Gov. Cuomo’s proposal to create tax-free business zones on New York State’s college campuses has had at least one positive influence on public policy discourse in Albany. It has brought to light the reality that our federal and New York State tax codes are composed mainly of dozens and dozens of special tax breaks granted to selected individuals and to selected industries. As evidenced by Rick Karlin’s piece in the June 10th issue of the Times Union entitled “Tax Breaks Cost Millions,” not everyone is pleased when tax breaks are granted to a select group of taxpayers.
The Civil Service Employees Association correctly points out that these special tax breaks would be granted only to certain businesses and their employees while being paid for, effectively, by the businesses and workers who pay taxes and will continue to
do so. So, what else is new? Our tax codes have grown to thousands of pages of enormous complexity because special tax breaks are added nearly every year. It is no wonder that sixty percent of Americans can’t prepare their own tax returns. “Tax Simplification” is a term tossed about from time to time by Congress, but there has been no real movement towards that
either in Washington or Albany. This complexity exacts a kind of a tax itself on the public, in both record-keeping and compliance costs. What is worse still is that many of these programs or tax expenditures do not even accomplish their intended purposes.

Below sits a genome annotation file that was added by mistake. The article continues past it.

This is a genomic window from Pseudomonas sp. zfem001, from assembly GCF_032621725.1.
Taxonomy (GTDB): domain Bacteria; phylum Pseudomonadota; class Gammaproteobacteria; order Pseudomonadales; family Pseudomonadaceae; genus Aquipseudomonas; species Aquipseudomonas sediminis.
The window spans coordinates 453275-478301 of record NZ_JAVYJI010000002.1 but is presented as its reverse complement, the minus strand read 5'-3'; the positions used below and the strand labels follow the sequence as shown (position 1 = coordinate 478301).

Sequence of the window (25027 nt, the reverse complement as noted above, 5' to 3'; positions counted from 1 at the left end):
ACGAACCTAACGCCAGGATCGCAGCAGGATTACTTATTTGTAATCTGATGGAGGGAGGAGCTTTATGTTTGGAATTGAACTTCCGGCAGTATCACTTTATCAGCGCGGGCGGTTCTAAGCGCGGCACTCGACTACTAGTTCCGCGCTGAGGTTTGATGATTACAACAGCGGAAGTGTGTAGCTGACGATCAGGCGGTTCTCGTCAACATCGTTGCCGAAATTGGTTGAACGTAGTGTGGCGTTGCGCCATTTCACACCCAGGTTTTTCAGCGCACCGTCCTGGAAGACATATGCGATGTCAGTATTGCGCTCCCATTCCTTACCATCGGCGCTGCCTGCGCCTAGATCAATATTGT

Mr. Karlin cites the statements of Elizabeth Lynam of the Citizens Budget Commission, who points out that these “tax expenditures” get overlooked in relation to direct spending items in the budget. Indeed, tax breaks rarely have to be appropriated or renewed, rarely get evaluated in terms of accomplishing their objectives, and in general receive very little scrutiny. Their cost, however, is enormous.
The favored tax status granted to public pensions in New York State is particularly costly, as Karlin points out, over $850 million per year. It is not uncommon for a retired couple with two public pensions and two Social Security checks to take in $150,000 a year or more, and not pay a dime of state income taxes. That’s a tax break that costs the workers in this state dearly, but is rarely if ever discussed, I would wager, in policy-making sessions.
Karlin also points out that the botched Empire Zones program, which granted huge tax benefits, failed to create the promised jobs, failed to revitalize Upstate and was riddled with fraud and abuse. The program has cost taxpayers billions and many companies will continue to receive these special tax credits for several years into the future. It remains to be seen if the new “Tax-Free Zones” program, if approved by the state legislature, will perform any better than its predecessor, the Empire Zones program. All New Yorkers can be hopeful that the program will help create jobs and will be run efficiently. Two things, however, are fairly certain: most New Yorkers will continue to pay the highest state and local tax burden in the nation, and the state tax code will get quite a bit more complicated, again.
Richard Mulvey, CPA